School Choice Successes Abroad
There’s been an interesting debate going on about school choice. A persistent theme of the school choice critics is that a free market in education is a pie-in-the-sky fantasy that’s never been tried in the real world, and that the private schools couldn’t expand to meet the increased demand from a wide-spread choice program. Over at the Cato blog, Andrew Coulson sets the record straight:
There are two well-established nationwide school voucher programs, one in the Netherlands, the other in Chile. The first was created in 1917, the second in 1982. In both cases, the supply of private schools rose dramatically to meet demand. Roughly three quarters of Dutch students are now enrolled in private schools. In Chile, private sector enrollment doubled within the first decade and passed the 50 percent mark in December of 2005.
Sweden and Denmark enacted voucher programs more recently, and both are seeing the creation of new private schools as a result. Swedish private sector enrollment rose from 1 percent to 10 percent of the student population in a decade, and continues to rise. I discuss this issue at greater length in my chapter in the Cato book: What America Can Learn from School Choice in other Countries.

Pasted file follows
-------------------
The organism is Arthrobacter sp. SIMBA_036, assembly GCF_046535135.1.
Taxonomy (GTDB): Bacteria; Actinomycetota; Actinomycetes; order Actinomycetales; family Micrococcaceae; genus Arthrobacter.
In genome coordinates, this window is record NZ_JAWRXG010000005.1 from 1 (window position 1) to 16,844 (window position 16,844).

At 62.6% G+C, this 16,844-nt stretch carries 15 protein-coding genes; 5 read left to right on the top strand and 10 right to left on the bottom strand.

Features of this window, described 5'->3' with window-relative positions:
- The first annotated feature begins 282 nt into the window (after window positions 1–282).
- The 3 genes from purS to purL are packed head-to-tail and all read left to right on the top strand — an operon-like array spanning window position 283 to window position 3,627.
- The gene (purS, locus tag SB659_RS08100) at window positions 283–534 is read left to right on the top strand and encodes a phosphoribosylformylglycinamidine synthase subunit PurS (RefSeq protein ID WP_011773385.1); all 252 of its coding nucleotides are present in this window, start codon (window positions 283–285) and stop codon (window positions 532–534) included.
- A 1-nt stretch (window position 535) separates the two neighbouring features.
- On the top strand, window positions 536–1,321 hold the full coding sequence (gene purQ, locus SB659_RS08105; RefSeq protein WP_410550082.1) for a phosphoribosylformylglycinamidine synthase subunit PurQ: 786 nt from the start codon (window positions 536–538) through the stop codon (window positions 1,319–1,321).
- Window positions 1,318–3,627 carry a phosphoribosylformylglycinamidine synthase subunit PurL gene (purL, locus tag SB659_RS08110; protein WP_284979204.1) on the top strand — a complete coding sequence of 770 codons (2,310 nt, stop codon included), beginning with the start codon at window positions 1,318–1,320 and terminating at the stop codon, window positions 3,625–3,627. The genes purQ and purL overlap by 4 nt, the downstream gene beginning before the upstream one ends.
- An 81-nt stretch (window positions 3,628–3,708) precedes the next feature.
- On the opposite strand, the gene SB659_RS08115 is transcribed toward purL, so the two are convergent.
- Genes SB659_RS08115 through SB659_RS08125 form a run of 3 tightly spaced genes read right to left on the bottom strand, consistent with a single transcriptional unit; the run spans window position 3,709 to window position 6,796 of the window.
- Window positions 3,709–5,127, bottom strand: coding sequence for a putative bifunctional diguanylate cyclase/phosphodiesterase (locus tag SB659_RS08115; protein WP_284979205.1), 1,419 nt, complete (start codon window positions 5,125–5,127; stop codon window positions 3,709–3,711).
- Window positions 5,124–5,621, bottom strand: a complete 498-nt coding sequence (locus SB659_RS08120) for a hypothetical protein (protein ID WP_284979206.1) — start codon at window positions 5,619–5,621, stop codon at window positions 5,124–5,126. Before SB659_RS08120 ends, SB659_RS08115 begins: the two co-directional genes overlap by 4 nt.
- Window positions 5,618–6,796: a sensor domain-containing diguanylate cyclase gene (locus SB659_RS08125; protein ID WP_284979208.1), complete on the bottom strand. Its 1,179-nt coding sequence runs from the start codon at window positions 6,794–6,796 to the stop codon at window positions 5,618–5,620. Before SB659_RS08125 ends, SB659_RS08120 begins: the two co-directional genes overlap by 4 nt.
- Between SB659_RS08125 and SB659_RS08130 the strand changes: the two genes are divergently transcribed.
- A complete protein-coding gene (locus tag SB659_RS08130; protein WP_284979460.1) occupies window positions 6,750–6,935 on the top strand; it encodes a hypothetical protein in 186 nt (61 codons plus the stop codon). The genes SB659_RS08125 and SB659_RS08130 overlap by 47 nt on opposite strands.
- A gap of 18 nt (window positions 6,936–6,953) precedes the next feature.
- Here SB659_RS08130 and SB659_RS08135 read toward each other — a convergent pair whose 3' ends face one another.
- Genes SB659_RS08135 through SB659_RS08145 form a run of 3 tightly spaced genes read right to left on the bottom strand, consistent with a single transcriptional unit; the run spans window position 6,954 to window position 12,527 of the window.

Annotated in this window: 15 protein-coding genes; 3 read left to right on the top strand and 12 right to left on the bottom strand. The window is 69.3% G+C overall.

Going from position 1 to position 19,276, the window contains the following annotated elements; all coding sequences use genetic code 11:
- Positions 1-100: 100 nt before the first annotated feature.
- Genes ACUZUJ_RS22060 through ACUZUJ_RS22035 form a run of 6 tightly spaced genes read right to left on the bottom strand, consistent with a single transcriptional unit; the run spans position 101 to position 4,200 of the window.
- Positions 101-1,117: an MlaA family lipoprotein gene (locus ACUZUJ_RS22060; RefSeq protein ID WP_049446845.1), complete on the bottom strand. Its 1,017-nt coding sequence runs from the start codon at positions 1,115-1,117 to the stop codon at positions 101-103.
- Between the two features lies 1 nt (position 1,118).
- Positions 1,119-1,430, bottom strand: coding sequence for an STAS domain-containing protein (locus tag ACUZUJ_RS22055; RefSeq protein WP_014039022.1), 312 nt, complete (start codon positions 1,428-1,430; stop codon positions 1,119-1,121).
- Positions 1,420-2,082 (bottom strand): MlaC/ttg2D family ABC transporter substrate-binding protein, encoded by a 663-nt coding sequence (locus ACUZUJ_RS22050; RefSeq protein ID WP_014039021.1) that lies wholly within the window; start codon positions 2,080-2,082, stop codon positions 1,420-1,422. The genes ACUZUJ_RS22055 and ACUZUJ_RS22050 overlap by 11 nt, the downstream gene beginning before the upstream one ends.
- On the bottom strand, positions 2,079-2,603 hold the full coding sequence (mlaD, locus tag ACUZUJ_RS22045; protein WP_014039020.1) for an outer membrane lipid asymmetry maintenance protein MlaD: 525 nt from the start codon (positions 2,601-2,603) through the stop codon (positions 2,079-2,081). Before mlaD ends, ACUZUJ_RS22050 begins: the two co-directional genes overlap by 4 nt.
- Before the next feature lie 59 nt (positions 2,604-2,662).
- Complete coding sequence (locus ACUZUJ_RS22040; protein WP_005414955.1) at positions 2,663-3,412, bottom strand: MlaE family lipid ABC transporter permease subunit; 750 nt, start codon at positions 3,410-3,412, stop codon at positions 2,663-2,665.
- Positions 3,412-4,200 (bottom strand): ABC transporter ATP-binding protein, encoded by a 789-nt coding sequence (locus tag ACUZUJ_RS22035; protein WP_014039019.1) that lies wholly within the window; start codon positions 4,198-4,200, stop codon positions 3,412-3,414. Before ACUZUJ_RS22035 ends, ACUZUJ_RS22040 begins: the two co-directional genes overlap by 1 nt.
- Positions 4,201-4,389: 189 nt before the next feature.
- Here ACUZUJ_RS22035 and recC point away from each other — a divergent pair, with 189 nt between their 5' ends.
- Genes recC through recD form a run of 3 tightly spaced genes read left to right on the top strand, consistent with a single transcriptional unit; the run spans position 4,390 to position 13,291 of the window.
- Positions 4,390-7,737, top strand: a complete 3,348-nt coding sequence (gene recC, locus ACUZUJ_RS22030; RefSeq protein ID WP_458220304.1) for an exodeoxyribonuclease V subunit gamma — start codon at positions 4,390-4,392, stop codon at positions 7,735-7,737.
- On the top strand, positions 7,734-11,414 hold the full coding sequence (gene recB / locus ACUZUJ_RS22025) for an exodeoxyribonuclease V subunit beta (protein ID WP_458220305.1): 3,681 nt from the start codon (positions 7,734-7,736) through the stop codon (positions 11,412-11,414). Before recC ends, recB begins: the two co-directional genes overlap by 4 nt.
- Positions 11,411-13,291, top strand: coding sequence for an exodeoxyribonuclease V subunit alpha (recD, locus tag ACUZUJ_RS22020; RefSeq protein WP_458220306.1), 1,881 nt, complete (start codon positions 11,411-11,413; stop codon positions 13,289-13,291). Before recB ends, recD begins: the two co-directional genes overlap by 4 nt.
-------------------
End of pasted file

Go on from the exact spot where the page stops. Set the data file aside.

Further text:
Turning to Mr. Rotherham’s assertion, I pointed out at our forum that there are vibrant, unregulated, rapidly growing education markets all over the world. In some areas, such as the U.S., Japan, and South Korea, these are niche markets ? mainly after-school tutoring. In other parts of the globe, particularly South Asia and Africa, they are mainstream elementary and secondary schools.
It’s frustrating that special interest groups in Missouri spend so much money opposing a school reform strategy that worked so well around the world.